SUE BARTON, LADADOG
AND THE BLACK
25 April 2002
The public library was a short distance from my grammar school and perhaps a mile from
my home (up hill, both ways, in the snow...). It was my favorite place to be
during my early years. I remember the thrill of getting my first library card, and how
grown up I felt. It was manilla colored and about 3x5" in size. When you checked out
a book, the librarian would stamp the date on the card. As the weeks passed, the stamped
date list grew longer. It was a mark of achievement when you had to turn in the old card
and get a new one.
It wasn't a large library. The librarian desk was in the center. Off to the left were
the adult books (I don't mean x-rated, I mean adult-level books), with shelves circling
around making a horseshoe shape. Off to the right was the kids' section. The magazines and
easiest/youngest level books were on the left and then circling around through various
categories and over to the "teen books" on the far right of the horseshoe.
As I aged, the place in the horseshoe where I began my search for the six books I would
carry home to read each day would move farther to the right, as my reading/comprehension
I was a sucker for animal books. Especially horse and dog books. Yes, I was that
stereotypical pre-adolescent girl who was mad about horses, even though I lived smack dab
in the middle of a concrete covered city and almost never saw a horse in person.
It was Stephen who introduced me to horse books, and it was The Black Stallion,
the first in the Walter Farley series. My sophistication with respect to books at that
early age was so nonexistent that when I read the list of Farley's books on the back
cover, I noted that all of them were horse stories except "Random House." I
didn't realize Random House was the publisher.
But I absolutely soaked up the tales of Alec Ramsey and his shipwreck on a deserted
island with The Black, taming the wild stallion and bringing him home to a small paddock
in the borroughs of New York, and through all the rest of the books and his racing career
and the subsequent offspring of The Black.
I was not wedded only to the Black. There were the books of Dorothy Lyons--Dark
Sunshine, Silver Birch, Midnight Moon (in fact, when I got my first bike--a dark blue used
bike we found advertised in the newspaper, I named it "Midnight Moon" and called
it "Moony" for short.)
But my favorite books were probably the dog books. We lived in a small flat in San
Francisco and my sister was allergic to animal hair, so we were not able to have pets. I
lived vicariously through the people who bonded with their animals in books. In
particular, I devoured the stories of Albert Peyson Terhune and longed for my own
"Lad." (The closest I ever came was a sheltie my cousin gave me once.) My
favorite stories were all about collies, but I remember loving a book called
"Bonnie's Boy," about a cocker spaniel, and a few other dog books here and
(There were also the "real people" stories--things like "The Five Little
Peppers" books, the "Bobbsey Twins" and Nancy Drew.)
I spent time each week, browsing the shelves looking for books I had not yet read. One
of my most embarrassing moments came at the library. If there was a restroom there, I was
not aware of it, and the building was a long way from the closest gas station. I still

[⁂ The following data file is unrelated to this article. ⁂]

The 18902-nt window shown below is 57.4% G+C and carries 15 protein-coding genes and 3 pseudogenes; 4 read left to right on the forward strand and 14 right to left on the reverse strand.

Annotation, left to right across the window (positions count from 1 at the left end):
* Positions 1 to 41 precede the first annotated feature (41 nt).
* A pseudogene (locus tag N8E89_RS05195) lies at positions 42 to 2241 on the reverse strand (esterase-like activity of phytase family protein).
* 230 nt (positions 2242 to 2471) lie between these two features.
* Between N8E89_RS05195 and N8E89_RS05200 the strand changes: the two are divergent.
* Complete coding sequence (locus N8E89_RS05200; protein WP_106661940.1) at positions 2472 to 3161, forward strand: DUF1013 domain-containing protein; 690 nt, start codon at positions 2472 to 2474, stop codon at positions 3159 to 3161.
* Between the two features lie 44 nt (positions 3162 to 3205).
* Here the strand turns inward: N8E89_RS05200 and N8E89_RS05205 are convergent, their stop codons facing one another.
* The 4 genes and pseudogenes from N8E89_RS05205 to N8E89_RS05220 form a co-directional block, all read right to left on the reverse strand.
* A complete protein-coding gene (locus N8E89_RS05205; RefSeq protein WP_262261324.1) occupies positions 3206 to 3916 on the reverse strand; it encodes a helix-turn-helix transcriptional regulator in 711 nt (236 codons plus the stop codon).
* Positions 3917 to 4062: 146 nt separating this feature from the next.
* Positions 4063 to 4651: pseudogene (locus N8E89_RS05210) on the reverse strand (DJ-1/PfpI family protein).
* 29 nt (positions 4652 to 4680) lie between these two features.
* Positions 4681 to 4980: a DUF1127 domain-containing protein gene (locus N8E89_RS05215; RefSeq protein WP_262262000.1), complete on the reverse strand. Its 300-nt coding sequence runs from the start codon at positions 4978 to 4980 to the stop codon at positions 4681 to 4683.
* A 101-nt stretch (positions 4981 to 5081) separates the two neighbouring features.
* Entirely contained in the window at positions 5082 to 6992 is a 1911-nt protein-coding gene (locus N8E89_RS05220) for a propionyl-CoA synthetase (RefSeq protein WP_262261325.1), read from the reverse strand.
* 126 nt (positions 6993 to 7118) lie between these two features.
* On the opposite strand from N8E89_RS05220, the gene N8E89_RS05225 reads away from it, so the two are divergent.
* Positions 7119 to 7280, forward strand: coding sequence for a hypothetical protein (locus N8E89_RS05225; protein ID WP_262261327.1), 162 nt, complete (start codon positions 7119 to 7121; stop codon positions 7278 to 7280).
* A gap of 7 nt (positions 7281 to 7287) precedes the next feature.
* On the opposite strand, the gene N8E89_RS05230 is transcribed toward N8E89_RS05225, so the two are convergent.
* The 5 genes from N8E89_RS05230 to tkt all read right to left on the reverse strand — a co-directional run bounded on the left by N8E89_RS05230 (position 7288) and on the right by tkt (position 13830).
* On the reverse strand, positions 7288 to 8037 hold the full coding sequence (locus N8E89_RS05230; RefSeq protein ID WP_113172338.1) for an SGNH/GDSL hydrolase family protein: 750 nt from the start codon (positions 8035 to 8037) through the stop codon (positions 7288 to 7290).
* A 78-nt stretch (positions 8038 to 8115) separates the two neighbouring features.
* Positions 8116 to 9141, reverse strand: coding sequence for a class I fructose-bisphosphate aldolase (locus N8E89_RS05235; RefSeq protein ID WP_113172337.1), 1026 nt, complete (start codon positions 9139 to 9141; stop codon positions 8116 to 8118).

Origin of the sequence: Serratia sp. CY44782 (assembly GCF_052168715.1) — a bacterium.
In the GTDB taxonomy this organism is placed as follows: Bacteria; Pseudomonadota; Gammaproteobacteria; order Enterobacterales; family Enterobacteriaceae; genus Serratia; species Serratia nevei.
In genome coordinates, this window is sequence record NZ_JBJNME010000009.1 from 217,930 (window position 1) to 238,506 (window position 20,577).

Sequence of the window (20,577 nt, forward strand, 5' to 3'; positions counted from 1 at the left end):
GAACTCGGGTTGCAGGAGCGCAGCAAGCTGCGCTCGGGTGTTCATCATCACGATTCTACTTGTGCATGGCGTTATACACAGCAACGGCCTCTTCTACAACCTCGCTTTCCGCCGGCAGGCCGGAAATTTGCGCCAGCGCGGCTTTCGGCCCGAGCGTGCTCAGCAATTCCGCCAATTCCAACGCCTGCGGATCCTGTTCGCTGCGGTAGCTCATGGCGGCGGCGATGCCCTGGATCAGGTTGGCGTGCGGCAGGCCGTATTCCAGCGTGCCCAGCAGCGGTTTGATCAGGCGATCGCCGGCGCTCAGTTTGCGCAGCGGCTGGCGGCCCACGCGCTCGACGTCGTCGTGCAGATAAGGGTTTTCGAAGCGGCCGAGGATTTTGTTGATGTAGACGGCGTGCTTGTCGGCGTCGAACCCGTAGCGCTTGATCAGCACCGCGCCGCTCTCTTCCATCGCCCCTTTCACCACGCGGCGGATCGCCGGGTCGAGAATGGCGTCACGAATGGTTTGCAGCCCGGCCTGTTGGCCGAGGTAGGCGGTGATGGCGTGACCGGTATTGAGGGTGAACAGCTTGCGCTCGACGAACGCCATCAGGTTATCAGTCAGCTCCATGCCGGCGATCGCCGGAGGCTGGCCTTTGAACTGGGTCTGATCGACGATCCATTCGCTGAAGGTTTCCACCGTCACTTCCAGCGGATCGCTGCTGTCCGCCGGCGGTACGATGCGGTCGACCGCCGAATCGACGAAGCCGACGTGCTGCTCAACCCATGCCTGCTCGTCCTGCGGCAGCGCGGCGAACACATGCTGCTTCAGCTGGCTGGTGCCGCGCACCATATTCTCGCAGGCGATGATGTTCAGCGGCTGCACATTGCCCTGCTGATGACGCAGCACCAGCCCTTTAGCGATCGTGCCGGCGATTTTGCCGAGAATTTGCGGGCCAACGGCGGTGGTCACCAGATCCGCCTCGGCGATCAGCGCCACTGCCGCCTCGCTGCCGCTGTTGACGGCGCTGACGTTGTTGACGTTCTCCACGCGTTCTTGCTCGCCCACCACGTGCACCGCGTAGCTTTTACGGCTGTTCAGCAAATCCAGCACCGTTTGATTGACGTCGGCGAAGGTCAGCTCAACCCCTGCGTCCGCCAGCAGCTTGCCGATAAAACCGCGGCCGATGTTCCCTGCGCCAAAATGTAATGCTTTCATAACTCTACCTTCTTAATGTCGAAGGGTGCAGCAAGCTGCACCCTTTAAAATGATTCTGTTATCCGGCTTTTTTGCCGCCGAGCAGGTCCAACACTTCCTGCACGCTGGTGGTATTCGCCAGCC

remember standing there one day, the urine trickling down my leg, forming a small pool
under my feet, while I casually walked away, pretending not to notice and hoping nobody
else realized that I was peeing on the library floor.
There came a time when I moved away from the animal books and got hooked on
"career type" books. There was a whole section of the library devoted to
schlocky stories about women in various careers--I remember one about a woman pilot and
another about someone who took door to door surveys (if you can imagine an entire plot
revolving around that!). I loved the nurse books. Sue Barton was my favorite (though I
also read a bit of Cherry Ames). I followed Sue through nursing school, social work, and
other adventures, through to having a famiy and working as a nurse in her husband's
practice. (Ironic that I'm now working for physicians!) I once dreamed of being a nurse,
before I realized that the "ick factor" would probably keep me from actually
pursuing that interest.
I developed an interest in historical fiction, which was in short supply on the kids'
side. It was a big step, the first day I started to look through the books on the adult
side. (I still remember that the first "adult book" I took out was about Thomas
The library was such a central part of my growing up years that I still marvel that I
haven't been inside a library in years. I guess it's because I'm so busy that it takes me
forever to get through a book (I've been reading David Gerrold's latest book,
"Leaping to the Stars," the third book in a series that includes my very
favorite Gerrold character: "Bev Sykes," the lesbian partner of the hero's
mother. It is taking me forever to get through this book because I only read it when I'm
walking on the treadmill in the morning. By the same token, I read Rosie O'Donnell's
excellent book, "Find Me" in a matter of hours last week.).
Another thing that keeps me out of libraries (and in hock) is that oh-too-easy
"one-click" button on Amazon.com.
Whether library or store-bought, the stacks and stacks and overflowing bookcases around
here show a real love of books, and a frustration with not having nearly the time
available to just wallow in them.